A student of mine used to do her singing practice at about 6:30am in the morning, after her gym workout (impressive huh!). She knew she was a morning person, set aside the time for practice and improved a great deal over the time she was having lessons – because she was so consistent.
Which one are you? Morning, Day? Night? Find out who you are.
2. Finding Time.
First: When do you have more time? Before work, on your lunch break, just before dinner?
What works best in your timetable? If you wait until 9pm to do your practice, then you probably won’t. You’ll be too tired and not able to focus. You may also not be in the good books with your housemates. (or even neighbours).
Earlier in the day is probably best, but knowing what works best in your schedule will be a step towards finding the best time to practice. We are all different and all function differently. What works for ‘you’?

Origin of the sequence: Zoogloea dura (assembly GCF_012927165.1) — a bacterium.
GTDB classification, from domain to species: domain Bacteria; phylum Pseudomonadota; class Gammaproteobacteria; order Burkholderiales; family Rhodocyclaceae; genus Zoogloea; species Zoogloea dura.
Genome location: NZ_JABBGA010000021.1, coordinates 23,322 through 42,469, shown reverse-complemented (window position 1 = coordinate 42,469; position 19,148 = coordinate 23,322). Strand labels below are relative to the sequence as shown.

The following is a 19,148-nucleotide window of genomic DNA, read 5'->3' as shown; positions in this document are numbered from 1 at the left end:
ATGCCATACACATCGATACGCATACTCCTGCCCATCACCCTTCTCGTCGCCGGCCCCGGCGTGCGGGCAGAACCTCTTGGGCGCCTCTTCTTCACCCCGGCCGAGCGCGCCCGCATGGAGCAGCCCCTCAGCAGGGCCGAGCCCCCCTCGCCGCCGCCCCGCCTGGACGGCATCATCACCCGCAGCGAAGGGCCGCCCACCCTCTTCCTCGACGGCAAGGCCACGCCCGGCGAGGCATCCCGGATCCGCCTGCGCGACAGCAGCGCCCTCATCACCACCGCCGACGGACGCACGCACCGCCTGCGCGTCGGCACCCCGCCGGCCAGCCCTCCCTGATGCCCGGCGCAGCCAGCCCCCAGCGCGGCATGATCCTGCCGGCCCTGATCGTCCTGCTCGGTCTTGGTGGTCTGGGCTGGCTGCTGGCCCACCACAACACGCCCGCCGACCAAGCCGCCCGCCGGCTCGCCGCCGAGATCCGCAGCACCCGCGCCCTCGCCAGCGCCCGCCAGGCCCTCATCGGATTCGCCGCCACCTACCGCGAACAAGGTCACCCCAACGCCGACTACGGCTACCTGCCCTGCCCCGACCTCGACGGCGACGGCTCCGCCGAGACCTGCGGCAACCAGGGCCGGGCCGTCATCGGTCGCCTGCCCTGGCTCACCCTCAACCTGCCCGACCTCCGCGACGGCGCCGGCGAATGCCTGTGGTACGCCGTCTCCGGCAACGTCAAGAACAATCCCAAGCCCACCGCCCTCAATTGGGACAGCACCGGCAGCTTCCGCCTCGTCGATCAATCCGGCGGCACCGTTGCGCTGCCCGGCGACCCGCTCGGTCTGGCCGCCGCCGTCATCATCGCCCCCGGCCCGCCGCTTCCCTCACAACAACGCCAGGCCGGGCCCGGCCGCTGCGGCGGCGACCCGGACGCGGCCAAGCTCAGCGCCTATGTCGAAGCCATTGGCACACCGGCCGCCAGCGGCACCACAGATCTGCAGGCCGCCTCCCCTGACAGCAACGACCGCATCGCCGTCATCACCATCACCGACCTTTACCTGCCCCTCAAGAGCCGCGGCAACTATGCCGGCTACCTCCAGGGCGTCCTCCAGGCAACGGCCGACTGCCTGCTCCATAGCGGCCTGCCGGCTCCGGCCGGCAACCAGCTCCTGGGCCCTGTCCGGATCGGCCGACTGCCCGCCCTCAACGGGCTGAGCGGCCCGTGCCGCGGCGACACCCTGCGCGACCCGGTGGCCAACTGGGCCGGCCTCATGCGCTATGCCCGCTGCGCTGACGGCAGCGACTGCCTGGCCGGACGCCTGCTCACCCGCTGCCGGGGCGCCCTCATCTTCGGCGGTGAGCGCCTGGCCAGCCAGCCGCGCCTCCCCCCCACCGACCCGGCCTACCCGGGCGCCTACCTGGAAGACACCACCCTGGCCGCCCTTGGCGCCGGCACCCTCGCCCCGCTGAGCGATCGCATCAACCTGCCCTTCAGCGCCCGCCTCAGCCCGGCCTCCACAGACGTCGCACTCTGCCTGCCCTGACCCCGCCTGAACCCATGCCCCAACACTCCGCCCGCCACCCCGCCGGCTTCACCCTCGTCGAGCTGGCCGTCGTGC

Then: put the time in your diary, write it on the fridge or put a reminder into your phone
3. Your Surroundings
Your surroundings are important for effective practice.
Do you have a place set aside to practice, your own ‘Singing Space’? Most people use their bedroom or spare room/office, however some singers do their practice: in the bathroom (great acoustics), cleaning the house, whilst cooking dinner and in the car. (all true stories).
My suggestion is to set aside a specific place where you have the facilities to do your singing practice.
• a quieter place, that’s clean (helps with keeping a clear head), inspiring, (e.g. is there a view, a cool poster, your other music instruments?) and YOUR Space.